Together, these cases create an environment where racial bias does not exist unless the policeman or the department says out  loud  “I don’t like black people and I am doing this because you are black.” 

Utterly ridiculous.   We have made race legally impossible to see outside of explicitly stated personal intent.

I find it fascinating (horrifying) that our inability to see race is reflected in our laws.  The only racism that exists in white society is clearly expressed interpersonal hostility.  What does this mean?  How should we understand this?  A deep psychoanalysis seems in order.  Is there is a deep epistemological problem of whiteness in here, or is it just a natural function of power?  When your world is the norming norm, you can explain everything and narratives that disturb it are outlawed for convenience.  

So much so, it seems that even Christians submit to western explanatory power over the Gospel.  "We're all God's children" becomes a way to ignore difference instead of a reason to listen to other narratives.  And there is a deep way we ignore, systemically, that we are still the ones who put Jesus on the cross; we are the Romans.  Our best laws and order still kill the Christ.  We believe in our rightness, not our forgiven wrongness.  Anyways, it was stunning to be talking about the difficulty whiteness has in seeing structural injustice and then opening the book and seeing it in our laws.  There's really no new news here, so in summary and in conclusion, I find these three things at work together somehow; an emphasis on personal interaction, a private salvation, and our societal legal structure; but only God can save.

August 21, 2014

10 Confessions

Ok, to keep the blog rolling, some things that I have been chewing on, in addition to Ferguson, over the past few weeks: a little narcissistic sketch of my inner life.

1. I may be a theobrogian by birth.  I grew up on the CA coast: everyone I knew was a dude or bro. brojah, brojicima, lamer, boze, barn' - a host of local talk.  But I don't want to be a theobrogian unaware of my social position and white-supremacy in the world; not rigidly unable to decenter my own views and position, not tone deaf to other voices, especially those oppressed or hampered by the societal system I profit in.  

2. Last Sunday I tried to speak on Ferguson.  Woke up that morning from terrible nightmare.  Right before service, our host church had a domestic violence confrontation, but did so in a way that moved the conflict right in the middle of our Sunday school. Coincidence? There is a deep spiritual component to racism.  Prayer and action are inseparable.  I want to talk about it at church, but not online.  There are more, better places to learn from people who know.  Ill try and post up a bunch of links, but until then, check the Twitter.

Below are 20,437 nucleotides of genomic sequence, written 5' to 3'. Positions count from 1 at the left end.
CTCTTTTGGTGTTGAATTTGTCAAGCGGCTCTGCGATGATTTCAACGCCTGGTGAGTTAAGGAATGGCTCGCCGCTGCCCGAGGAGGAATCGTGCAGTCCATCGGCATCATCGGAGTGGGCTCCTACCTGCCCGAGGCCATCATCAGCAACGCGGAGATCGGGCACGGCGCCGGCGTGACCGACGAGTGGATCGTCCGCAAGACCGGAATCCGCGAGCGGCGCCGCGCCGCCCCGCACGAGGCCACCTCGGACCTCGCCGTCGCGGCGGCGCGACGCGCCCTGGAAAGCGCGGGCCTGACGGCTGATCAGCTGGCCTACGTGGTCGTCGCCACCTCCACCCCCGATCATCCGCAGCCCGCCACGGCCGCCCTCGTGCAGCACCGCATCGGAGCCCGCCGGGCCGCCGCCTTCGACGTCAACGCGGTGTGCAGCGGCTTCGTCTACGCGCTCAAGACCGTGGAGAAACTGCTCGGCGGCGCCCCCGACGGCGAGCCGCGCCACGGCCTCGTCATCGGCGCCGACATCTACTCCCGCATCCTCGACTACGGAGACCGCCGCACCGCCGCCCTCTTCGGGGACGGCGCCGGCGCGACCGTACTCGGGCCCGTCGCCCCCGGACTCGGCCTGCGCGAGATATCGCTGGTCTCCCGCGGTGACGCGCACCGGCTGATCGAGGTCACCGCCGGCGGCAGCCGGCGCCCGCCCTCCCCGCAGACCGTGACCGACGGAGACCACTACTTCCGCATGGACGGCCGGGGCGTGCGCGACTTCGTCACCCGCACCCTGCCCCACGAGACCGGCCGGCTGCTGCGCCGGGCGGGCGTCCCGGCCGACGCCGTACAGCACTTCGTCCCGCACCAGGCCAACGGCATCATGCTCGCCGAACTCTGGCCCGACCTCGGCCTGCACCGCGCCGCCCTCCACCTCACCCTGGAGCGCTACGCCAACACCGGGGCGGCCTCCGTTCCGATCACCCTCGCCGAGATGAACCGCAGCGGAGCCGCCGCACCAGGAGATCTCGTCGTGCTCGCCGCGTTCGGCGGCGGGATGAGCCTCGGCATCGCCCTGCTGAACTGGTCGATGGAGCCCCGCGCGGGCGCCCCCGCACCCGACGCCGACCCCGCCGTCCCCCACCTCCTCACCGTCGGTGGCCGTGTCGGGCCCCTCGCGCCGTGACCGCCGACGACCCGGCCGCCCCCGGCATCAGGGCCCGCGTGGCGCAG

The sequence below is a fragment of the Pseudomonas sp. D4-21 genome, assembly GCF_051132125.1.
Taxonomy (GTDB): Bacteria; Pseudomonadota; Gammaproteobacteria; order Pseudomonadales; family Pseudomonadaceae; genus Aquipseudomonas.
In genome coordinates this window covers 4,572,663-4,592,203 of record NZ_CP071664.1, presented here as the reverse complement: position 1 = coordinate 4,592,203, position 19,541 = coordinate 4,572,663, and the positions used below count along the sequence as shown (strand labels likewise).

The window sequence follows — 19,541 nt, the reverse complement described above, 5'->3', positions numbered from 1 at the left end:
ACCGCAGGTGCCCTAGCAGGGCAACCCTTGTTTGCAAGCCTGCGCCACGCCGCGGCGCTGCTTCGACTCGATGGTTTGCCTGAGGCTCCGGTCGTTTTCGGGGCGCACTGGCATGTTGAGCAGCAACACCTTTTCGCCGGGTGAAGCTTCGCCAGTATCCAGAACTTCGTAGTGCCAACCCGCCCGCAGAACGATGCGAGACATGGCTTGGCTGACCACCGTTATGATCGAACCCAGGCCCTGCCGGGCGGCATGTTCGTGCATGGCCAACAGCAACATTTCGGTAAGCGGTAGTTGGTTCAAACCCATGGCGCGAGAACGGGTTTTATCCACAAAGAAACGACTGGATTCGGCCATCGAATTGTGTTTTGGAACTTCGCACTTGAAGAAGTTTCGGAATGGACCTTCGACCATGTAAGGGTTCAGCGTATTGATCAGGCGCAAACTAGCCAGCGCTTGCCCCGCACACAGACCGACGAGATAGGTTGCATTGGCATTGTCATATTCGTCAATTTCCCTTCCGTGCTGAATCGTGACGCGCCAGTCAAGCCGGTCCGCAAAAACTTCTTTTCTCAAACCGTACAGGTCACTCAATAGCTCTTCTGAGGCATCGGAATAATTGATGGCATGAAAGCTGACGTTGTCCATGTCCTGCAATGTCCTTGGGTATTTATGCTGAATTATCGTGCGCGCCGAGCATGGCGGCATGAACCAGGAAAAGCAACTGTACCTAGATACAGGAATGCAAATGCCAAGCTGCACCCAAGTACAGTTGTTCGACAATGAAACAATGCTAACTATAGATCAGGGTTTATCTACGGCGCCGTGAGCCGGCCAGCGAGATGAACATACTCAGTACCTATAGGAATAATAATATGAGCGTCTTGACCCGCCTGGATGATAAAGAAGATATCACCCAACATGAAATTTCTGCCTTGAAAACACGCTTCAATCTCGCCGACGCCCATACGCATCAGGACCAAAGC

3. But of course all that happened was normal: this is the way the world is, and church has to be a choice between escaping and dealing with the way this world is.  I am excited to study The New Jim Crow together.  The immigration issue still looms large for us.  I don't know how to grow in a way that brings folks along in this, and wonder why the Holy Spirit doesn't convict more.

4. I really don't know enough about Bultmann and Husserl.  I have always aspired to.  Now? Not so sure.  It really doesn't mean much to my church in a practical way, and I don't see it addressing the world's problems. What I really lack is any kind of political theology at all.

5. Weird conversations with family ahead around 2A supporters as racist - look how they abandoned Ferguson.  Also that the Washington football team name is racist...  People are quick to regard the power inherent in language as "P.C." to dismiss it.

6.  ISIS seriously challenges my nonviolent convictions.  Is it right to stand by without intervening on behalf of the Yazidi?  Are there other ways to intervene while people are being beheaded?  Is this, as the Pope opined, a justifiable use of force?  For how long?  What is a faithful, responsible nonviolent strategy?

7.  My inner life theology is screwed up.  I hear the call to lose my life as a denial that life is good.  So give it away.  By this distortion, it would be better if I were not here; more resources for everyone else.  I sometimes relate to God as a consumer of souls, not a provider.  Sin.  And weird sin.  I dont hear people talk about this feeling.

8. My fear is that people who are in ministry and screwed up are ultimately more successful and effective (faithful?) in the Kingdom of God.  It seems the more rigid and assured you are, the more you can accomplish.  I often feel like deep seated unresolved issues work themselves out as passion, dedication and energy for the mission.  So I know all these amazing people doing great things, with great platforms, but I don't trust them or feel safe around them.  But then, I don't feel effective, either.  I also feel too damn old to be worried about this.

May God bend out the kinks.

July 11, 2014

a book review: Playing God

Things I learned about Andy Crouch in Playing God:
·He is a white man in a traditional family.
·He listens to classical music.
·He voted against Obama in 2008
·He believes institutions are vital 
·He believes privilege is good, if dangerous